(Getting Back Into the Game, Part Two)
by Steven Croop
Beyond the immediate ramifications of playing a game in a massively multiplayer mode, it is the exoticism of the grind that draws, repels, and fascinates. Those that dismiss MMORPGs as addictive, money-drudging wastes of time point to the grind as the root of all masochism, while those that devote themselves to the genre take pleasure in sharing a common goal with other players through competition and cooperation. The grind is present in any game where new abilities must be earned; experience points have become the standard measure of progress in a grind, but it can take indirect forms - just cutting a swath through a gang of tough enemies in a first-person shooter to get a new gun or the next level can be construed as a grind.
However, the term "grind" exists in a separate connotative sense outside of just playing the game. It suggests playing the game for a reason outside of its express purpose, that the game has taken the player on an unrelated detour and force him to deal with the matter at hand before allowing him back on the main path. But not just MMORPGs have this element, and it is not always a negative element. Strictly linear storytelling is no longer in vogue, simply because gamers believe games can do more now than they could then. Games are expected to be more sophisticated, and sidestories, backstories, upwards and downwards stories, and inside-out stories are the fast track to sophistication. And don't forget the sand for the sandbox.
A grind is that speedbump in story progression that is just too painfully obvious to bear, the unsuccessful attempt to tell the player "why don't you do this for a little while instead." Grinds tend to be quantitative, a strict line that must be crossed. They can be enforced explicitly - get 3000 gold pieces for this new sword-or indirect - being forced to backtrack to an easier section of the game to build up a character enough that he can survive the next boss fight. Games implement these basic ideas in complicated webs that necessitate grinding, requiring that multiple quantitative goals be fulfilled before qualitative progress is attained.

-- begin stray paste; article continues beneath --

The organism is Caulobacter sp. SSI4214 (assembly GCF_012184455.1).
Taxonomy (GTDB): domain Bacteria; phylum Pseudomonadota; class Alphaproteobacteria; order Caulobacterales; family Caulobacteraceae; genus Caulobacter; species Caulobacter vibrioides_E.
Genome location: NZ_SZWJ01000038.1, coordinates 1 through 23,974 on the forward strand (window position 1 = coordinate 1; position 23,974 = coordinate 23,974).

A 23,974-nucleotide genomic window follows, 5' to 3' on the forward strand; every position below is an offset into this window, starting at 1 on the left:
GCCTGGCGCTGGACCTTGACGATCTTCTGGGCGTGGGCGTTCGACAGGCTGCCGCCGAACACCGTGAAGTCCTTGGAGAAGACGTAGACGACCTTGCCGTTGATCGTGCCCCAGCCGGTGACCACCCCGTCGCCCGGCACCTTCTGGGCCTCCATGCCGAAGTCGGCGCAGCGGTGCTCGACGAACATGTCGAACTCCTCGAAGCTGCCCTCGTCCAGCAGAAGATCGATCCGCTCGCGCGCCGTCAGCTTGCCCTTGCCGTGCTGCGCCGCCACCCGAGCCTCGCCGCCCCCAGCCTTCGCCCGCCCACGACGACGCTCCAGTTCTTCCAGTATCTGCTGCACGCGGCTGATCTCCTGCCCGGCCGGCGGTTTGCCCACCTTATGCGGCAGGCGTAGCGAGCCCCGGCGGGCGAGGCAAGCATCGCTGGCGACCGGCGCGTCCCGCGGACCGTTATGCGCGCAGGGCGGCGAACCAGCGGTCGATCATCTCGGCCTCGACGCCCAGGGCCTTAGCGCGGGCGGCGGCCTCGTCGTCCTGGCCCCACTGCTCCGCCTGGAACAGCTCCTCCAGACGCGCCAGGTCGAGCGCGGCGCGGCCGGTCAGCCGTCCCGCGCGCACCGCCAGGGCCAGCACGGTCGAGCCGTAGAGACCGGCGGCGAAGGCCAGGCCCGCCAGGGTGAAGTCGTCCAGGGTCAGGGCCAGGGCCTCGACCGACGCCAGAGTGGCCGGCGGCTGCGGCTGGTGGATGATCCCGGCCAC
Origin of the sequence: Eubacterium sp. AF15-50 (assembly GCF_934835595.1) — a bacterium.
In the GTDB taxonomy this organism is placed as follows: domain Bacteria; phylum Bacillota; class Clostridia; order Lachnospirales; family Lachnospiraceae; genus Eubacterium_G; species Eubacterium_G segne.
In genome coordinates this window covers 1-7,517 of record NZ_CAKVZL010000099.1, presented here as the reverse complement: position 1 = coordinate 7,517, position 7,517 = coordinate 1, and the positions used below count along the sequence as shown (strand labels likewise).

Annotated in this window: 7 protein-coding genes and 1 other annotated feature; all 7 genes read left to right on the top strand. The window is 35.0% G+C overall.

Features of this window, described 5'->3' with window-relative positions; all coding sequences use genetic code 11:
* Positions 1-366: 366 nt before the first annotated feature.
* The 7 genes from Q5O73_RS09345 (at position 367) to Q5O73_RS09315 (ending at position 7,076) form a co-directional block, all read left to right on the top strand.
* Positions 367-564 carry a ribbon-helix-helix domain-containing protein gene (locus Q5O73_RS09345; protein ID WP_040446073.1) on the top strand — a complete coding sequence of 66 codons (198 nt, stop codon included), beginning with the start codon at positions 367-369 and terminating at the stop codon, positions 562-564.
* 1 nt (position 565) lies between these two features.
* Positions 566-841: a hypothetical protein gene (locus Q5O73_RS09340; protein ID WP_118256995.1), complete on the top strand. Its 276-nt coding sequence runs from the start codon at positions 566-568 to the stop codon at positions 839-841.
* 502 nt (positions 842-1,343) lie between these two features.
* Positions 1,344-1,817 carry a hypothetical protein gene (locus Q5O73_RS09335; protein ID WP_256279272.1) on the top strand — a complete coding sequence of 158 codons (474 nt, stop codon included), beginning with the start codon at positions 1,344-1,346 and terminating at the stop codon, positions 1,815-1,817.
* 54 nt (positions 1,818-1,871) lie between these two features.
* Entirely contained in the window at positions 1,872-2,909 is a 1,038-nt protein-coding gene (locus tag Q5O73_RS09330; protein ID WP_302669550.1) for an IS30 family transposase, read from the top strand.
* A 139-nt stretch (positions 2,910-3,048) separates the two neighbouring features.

The desire to foreshorten or circumvent the pursuit of a number led to the rise of online peer support communities for these offline games, where players could ask questions of others with prior experience of the grind particular to a certain game, creating a playerbase that could deal with the grind in an ever more informed and efficient manner. The coalition of players sought to hasten the quantitative means to the qualitative end as a way to outsmart the game. MMORPGs kept this online community intact but transplanted the game itself to the internet. As the integral purpose of the community, the grind accompanied the RPG in its foray into the online world, and became an end in and of itself.
While MMORPGs deliver endgame content, they can never come to an end like offline games can. Their storylines must remain perpetual, as a function of the writing and mechanics. As the end of the game dissolved, the grind took on new importance as the point of the game. The shift from RPG to MMORPG was also a shift from the qualitative to the quantitative. The grind became perpetual, and success was measured by who could get the most the fastest. Gamers thus entered a new age of gaming masochism, as exemplified by the MMORPG.